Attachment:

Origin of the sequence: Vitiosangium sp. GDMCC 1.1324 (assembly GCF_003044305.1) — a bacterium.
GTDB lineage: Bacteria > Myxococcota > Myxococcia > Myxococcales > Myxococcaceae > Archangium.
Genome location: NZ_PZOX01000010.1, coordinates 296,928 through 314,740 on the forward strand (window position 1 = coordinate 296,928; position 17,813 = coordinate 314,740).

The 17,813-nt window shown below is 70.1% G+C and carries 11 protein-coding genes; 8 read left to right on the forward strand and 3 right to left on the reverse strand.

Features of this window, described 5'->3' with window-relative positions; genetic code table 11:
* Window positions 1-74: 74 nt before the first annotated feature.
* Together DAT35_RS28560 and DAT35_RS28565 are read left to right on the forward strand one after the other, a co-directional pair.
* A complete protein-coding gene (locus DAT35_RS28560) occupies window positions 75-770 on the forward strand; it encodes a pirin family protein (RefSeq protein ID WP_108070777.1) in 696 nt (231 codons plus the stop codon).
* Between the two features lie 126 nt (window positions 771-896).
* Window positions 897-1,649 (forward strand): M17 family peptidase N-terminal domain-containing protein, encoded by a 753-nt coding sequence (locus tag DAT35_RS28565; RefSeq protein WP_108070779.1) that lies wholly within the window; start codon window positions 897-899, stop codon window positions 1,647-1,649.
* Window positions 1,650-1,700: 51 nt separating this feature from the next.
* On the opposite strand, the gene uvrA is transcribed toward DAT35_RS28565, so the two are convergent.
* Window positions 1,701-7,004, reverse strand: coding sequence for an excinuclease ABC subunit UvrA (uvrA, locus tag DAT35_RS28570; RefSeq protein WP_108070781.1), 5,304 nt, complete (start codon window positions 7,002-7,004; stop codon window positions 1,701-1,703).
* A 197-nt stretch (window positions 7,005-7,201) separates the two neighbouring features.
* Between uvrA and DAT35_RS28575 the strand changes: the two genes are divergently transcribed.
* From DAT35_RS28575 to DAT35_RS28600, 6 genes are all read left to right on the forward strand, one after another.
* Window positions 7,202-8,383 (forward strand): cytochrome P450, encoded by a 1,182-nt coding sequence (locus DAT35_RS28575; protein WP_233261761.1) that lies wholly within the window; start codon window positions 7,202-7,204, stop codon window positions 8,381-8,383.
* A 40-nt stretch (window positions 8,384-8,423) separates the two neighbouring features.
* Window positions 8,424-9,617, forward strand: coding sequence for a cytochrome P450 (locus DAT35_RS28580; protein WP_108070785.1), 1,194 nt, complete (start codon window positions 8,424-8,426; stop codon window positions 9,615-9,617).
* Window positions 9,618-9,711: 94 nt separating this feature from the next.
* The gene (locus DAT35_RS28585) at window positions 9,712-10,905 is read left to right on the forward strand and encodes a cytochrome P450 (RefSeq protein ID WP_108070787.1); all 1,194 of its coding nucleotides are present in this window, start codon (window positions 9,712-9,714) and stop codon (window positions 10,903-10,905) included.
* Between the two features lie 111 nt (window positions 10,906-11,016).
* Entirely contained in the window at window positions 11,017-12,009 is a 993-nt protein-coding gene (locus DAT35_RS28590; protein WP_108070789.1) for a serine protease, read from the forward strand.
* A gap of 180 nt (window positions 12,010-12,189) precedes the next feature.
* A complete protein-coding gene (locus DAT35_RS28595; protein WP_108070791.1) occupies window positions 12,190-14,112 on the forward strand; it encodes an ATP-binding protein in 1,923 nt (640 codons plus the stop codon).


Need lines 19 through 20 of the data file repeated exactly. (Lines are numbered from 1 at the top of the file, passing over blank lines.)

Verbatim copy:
* Window positions 8,424-9,617, forward strand: coding sequence for a cytochrome P450 (locus DAT35_RS28580; protein WP_108070785.1), 1,194 nt, complete (start codon window positions 8,424-8,426; stop codon window positions 9,615-9,617).
* Window positions 9,618-9,711: 94 nt separating this feature from the next.